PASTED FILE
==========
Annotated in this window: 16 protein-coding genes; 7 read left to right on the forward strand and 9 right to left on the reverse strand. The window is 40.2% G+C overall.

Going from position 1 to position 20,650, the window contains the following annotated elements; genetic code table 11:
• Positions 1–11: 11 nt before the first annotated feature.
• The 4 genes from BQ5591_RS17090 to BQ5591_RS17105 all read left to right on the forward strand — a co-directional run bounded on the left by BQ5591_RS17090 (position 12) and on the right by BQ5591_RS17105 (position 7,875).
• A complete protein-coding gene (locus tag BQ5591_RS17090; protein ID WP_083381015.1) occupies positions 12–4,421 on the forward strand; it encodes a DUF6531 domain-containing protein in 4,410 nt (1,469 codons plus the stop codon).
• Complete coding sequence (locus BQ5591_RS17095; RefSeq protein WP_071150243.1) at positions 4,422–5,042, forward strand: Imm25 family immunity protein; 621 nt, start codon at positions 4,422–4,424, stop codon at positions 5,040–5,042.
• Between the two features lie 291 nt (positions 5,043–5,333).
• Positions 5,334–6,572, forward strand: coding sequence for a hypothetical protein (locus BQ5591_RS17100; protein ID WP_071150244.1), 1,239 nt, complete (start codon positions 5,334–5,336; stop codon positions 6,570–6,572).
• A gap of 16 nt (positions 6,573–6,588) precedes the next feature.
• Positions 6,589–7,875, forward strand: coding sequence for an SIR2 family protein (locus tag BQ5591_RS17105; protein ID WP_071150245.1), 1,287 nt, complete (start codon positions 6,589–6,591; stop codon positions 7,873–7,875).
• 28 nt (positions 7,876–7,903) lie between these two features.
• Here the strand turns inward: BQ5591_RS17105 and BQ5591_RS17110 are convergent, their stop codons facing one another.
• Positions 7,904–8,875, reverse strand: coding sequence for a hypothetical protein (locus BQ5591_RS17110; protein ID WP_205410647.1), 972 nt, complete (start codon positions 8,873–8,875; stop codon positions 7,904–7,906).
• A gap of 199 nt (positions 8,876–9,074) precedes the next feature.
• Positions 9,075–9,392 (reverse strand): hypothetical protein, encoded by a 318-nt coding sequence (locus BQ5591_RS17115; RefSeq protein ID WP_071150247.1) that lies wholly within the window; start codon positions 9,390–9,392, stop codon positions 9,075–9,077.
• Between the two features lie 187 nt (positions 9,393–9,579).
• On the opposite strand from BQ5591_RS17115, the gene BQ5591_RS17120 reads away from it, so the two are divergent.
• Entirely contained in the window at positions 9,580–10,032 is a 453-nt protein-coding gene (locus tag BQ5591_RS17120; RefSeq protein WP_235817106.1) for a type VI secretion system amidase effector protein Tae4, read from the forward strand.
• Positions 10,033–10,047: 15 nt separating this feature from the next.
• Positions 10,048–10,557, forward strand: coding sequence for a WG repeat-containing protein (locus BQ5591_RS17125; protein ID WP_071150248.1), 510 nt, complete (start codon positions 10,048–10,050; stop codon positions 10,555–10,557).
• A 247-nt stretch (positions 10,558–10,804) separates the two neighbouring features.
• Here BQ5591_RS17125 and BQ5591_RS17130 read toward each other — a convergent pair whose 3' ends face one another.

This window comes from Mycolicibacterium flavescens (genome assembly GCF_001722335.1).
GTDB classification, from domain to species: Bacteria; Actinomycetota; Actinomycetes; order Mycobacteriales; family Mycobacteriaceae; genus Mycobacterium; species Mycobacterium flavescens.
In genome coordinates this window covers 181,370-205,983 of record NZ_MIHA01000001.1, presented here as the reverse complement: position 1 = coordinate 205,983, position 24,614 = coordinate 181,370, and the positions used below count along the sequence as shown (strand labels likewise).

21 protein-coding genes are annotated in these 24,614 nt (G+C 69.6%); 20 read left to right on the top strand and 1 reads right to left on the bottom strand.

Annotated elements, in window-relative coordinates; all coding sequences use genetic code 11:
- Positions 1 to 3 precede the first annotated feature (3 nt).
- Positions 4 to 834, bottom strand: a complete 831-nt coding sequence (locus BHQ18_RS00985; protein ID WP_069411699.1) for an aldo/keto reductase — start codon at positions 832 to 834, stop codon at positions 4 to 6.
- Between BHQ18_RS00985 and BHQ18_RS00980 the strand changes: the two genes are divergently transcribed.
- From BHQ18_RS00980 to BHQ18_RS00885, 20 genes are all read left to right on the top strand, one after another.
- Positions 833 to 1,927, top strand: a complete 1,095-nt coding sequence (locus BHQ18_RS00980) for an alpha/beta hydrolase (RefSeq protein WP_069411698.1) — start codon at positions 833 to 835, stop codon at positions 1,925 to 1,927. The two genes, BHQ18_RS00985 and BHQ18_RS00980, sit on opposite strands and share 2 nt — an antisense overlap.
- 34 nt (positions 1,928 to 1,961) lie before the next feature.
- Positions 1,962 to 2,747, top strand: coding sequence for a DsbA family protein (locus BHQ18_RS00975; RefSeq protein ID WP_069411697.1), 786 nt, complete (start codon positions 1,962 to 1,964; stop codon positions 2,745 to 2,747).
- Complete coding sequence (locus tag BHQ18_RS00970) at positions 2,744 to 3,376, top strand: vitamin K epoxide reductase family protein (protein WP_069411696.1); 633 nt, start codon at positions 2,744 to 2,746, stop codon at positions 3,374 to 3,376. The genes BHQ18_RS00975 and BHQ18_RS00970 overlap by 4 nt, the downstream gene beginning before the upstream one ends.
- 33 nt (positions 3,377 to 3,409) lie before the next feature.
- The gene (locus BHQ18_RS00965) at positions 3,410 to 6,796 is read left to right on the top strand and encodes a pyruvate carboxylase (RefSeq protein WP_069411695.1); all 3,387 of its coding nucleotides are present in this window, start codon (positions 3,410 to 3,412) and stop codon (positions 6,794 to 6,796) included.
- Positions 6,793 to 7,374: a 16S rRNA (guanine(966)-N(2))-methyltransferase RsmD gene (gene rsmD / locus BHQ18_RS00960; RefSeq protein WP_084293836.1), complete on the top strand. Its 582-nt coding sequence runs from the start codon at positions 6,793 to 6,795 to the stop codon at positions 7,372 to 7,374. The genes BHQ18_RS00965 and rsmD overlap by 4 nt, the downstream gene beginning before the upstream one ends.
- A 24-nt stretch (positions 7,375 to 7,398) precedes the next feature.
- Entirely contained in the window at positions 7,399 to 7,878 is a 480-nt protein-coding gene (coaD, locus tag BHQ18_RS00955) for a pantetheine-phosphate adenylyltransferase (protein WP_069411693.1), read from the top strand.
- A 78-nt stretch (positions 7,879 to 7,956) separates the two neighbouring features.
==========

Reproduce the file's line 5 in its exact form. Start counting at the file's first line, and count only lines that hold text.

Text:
• A complete protein-coding gene (locus tag BQ5591_RS17090; protein ID WP_083381015.1) occupies positions 12–4,421 on the forward strand; it encodes a DUF6531 domain-containing protein in 4,410 nt (1,469 codons plus the stop codon).